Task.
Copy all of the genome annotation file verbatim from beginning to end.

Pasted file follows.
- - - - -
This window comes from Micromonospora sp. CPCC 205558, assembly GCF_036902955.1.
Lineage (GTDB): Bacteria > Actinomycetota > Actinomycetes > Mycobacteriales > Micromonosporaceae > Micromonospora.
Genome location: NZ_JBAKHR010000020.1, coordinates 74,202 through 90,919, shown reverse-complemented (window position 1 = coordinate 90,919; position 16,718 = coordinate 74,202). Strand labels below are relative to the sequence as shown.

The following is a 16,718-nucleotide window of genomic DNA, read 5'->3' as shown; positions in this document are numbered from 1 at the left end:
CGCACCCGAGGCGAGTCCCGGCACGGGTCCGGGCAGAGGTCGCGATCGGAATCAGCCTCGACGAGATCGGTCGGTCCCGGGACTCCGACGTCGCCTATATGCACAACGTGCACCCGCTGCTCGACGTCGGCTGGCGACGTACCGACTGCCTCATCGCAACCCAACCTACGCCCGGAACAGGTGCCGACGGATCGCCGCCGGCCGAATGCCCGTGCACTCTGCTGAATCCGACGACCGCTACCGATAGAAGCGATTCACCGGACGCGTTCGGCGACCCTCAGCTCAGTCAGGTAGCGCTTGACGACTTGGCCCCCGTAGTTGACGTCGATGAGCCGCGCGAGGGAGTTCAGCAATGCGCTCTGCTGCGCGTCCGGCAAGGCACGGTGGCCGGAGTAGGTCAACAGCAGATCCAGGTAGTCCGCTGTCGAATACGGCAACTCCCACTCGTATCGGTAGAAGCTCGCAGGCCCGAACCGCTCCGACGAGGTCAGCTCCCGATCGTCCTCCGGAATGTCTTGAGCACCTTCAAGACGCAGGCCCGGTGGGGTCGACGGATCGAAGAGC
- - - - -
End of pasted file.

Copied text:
This window comes from Micromonospora sp. CPCC 205558, assembly GCF_036902955.1.
Lineage (GTDB): Bacteria > Actinomycetota > Actinomycetes > Mycobacteriales > Micromonosporaceae > Micromonospora.
Genome location: NZ_JBAKHR010000020.1, coordinates 74,202 through 90,919, shown reverse-complemented (window position 1 = coordinate 90,919; position 16,718 = coordinate 74,202). Strand labels below are relative to the sequence as shown.

The following is a 16,718-nucleotide window of genomic DNA, read 5'->3' as shown; positions in this document are numbered from 1 at the left end:
CGCACCCGAGGCGAGTCCCGGCACGGGTCCGGGCAGAGGTCGCGATCGGAATCAGCCTCGACGAGATCGGTCGGTCCCGGGACTCCGACGTCGCCTATATGCACAACGTGCACCCGCTGCTCGACGTCGGCTGGCGACGTACCGACTGCCTCATCGCAACCCAACCTACGCCCGGAACAGGTGCCGACGGATCGCCGCCGGCCGAATGCCCGTGCACTCTGCTGAATCCGACGACCGCTACCGATAGAAGCGATTCACCGGACGCGTTCGGCGACCCTCAGCTCAGTCAGGTAGCGCTTGACGACTTGGCCCCCGTAGTTGACGTCGATGAGCCGCGCGAGGGAGTTCAGCAATGCGCTCTGCTGCGCGTCCGGCAAGGCACGGTGGCCGGAGTAGGTCAACAGCAGATCCAGGTAGTCCGCTGTCGAATACGGCAACTCCCACTCGTATCGGTAGAAGCTCGCAGGCCCGAACCGCTCCGACGAGGTCAGCTCCCGATCGTCCTCCGGAATGTCTTGAGCACCTTCAAGACGCAGGCCCGGTGGGGTCGACGGATCGAAGAGC